As you mention, HFT show the CV estimates expected test error better than it estimates conditional test error. This is fortunate if you're comparing machine learning algorithms, but unfortunate if you want to know how well the particular model you fit to a particular training set is going to work.

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  • $\begingroup$ +1. Do you understand why does CV, in particular leave-one-out CV (LOOCV), estimate the expected test error and not the conditional (on $\tau$) test error? Hastie et al. simply claim that this is the case in Section 7.12 based on some simulation that they did (which is not very clearly presented), but don't offer any explanation for why this should be the case. I am confused by this section. LOOCV seems to me to be the most direct way possible to estimate the conditional error. $\endgroup$ – amoeba says Reinstate Monica May 8 '16 at 1:09
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    $\begingroup$ Intuitively, it makes sense to me that CV is not so great for conditional test error because the whole procedure is based on changing your training data. (For the the best estimate of conditional test error, you need a separate test set.) But it's fair to ask why the tiny changes to the training set involved in LOOCV in particular suffice for this. $\endgroup$ – Kodiologist May 8 '16 at 19:19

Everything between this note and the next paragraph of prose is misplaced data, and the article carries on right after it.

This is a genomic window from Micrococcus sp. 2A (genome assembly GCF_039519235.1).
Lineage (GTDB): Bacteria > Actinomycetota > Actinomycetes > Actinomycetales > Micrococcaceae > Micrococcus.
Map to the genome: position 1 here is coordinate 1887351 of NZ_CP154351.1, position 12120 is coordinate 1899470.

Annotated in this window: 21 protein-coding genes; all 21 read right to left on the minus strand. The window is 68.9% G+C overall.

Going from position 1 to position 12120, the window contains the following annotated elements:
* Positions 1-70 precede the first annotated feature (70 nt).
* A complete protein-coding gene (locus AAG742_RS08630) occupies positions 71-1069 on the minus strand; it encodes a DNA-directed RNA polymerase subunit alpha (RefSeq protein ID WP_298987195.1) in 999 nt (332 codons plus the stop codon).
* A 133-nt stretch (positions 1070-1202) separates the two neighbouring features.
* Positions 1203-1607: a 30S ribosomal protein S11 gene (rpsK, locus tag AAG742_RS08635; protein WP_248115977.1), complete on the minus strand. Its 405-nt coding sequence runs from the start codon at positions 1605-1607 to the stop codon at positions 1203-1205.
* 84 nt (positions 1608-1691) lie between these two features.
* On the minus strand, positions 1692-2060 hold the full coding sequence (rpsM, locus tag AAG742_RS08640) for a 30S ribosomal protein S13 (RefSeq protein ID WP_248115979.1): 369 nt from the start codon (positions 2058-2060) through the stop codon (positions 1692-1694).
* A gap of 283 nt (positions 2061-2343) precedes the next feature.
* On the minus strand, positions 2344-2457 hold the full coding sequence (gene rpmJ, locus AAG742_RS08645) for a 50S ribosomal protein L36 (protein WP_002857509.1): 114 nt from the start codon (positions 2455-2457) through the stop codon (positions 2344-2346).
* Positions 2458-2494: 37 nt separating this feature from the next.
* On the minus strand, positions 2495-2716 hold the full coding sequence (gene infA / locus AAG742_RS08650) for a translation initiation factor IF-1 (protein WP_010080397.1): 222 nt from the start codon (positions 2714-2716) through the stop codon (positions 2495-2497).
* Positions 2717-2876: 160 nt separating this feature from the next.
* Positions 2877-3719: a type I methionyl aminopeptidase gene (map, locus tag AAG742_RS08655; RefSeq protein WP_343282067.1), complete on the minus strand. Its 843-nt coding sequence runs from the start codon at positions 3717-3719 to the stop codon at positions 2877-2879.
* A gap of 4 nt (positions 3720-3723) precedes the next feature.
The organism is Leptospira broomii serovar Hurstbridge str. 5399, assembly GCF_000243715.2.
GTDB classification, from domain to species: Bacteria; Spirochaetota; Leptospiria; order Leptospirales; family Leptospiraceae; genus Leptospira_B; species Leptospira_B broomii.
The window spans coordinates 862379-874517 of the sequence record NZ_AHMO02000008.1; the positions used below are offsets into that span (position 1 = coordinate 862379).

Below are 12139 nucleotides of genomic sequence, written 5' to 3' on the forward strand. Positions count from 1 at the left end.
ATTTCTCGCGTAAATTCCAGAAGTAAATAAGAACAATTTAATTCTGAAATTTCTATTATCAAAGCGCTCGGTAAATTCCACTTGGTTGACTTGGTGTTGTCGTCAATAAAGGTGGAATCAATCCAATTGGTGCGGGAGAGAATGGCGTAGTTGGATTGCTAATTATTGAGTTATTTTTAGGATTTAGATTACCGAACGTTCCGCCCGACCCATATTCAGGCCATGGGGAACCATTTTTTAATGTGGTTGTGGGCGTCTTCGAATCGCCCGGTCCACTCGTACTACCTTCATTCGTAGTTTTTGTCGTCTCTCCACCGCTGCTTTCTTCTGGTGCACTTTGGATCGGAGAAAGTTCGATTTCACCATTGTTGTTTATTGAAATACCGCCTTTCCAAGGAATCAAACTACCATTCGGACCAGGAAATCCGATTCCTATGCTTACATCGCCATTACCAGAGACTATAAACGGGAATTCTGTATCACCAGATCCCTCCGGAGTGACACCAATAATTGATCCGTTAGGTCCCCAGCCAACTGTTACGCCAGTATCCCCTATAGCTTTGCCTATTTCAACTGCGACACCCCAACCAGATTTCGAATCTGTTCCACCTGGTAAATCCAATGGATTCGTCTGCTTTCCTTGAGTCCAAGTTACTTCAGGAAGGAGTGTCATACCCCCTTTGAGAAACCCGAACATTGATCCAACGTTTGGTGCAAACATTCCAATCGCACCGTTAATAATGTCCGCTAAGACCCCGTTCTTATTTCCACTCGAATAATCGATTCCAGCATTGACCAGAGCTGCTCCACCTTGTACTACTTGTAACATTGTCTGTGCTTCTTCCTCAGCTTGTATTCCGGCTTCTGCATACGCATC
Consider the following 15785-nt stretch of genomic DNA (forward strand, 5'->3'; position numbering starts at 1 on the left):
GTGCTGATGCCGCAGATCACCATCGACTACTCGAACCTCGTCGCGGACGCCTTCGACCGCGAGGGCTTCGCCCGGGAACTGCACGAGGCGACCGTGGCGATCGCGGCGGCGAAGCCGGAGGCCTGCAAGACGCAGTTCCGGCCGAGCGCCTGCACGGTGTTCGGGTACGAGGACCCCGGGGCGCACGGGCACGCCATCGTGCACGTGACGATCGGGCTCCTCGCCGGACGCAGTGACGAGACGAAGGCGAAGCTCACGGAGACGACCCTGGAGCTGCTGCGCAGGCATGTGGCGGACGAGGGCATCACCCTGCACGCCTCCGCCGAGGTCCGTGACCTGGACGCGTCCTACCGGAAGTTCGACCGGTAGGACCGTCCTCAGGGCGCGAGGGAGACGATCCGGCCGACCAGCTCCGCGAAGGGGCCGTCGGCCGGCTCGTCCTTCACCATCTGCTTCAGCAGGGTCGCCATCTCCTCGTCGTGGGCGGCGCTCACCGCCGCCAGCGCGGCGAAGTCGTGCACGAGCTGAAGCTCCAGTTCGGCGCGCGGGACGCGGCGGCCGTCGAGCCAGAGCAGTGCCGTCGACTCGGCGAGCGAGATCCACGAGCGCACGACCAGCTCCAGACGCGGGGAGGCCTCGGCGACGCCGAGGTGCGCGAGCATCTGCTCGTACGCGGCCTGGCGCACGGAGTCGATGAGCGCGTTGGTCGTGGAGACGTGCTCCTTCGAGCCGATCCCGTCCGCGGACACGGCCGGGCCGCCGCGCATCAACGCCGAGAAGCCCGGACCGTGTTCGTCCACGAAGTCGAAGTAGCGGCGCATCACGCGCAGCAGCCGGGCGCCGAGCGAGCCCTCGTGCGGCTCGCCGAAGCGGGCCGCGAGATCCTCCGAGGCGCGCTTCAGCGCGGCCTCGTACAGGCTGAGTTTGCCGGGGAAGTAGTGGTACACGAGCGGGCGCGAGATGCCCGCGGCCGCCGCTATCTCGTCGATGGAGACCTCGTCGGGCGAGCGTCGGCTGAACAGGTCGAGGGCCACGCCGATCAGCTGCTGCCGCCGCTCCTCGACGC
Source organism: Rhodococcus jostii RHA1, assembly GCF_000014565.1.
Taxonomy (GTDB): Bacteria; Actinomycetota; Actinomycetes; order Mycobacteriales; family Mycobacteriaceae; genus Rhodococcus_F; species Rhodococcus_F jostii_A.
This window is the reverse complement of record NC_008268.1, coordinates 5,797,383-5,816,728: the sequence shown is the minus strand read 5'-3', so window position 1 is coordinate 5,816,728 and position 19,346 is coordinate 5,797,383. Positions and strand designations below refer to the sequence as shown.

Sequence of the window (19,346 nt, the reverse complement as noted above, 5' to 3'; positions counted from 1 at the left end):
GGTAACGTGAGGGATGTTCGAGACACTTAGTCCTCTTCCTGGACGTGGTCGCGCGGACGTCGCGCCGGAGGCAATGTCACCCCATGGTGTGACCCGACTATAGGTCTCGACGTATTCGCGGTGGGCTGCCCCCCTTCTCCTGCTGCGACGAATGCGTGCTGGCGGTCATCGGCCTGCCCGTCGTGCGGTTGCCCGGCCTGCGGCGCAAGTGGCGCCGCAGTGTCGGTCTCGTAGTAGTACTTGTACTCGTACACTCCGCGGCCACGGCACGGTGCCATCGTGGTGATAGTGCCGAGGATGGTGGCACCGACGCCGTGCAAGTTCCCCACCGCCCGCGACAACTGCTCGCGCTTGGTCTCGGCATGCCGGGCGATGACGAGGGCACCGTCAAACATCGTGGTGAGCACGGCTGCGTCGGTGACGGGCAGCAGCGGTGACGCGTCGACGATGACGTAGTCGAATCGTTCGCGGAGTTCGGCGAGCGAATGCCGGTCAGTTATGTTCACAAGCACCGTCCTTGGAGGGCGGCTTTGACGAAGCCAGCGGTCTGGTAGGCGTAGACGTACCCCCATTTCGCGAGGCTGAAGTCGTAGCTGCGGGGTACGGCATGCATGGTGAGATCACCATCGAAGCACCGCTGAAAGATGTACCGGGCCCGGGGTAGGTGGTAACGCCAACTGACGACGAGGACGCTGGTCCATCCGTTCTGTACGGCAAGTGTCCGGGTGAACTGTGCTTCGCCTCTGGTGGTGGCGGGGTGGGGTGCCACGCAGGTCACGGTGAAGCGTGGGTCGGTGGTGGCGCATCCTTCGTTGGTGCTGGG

• $\begingroup$ @amoeba you said something that caught my attention. LOOCV seems to be a more direct way to estimate the conditional error compared to say 10-folds CV. But indeed, page 255 of HTF book, from the simulation exercise, shows that 10-folds CV is a better way to estimate the conditional error. I think this still worries me too $\endgroup$ – Chamberlain Foncha Jan 15 '18 at 13:30
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I'm thinking about the same passage and am also wondering when I would ever be interested in the conditional test error. What's more, as far as I can understand they should be the same asymptotically: for very large training and test sets the precise training/test set split should no longer result in different conditional test error estimates. As you can see in the Hastie et al. book their examples on conditional - expected differences are always based on relatively small number of observations, which if I understand this correctly is the reason for why conditional and expected test errors look different in the graphs.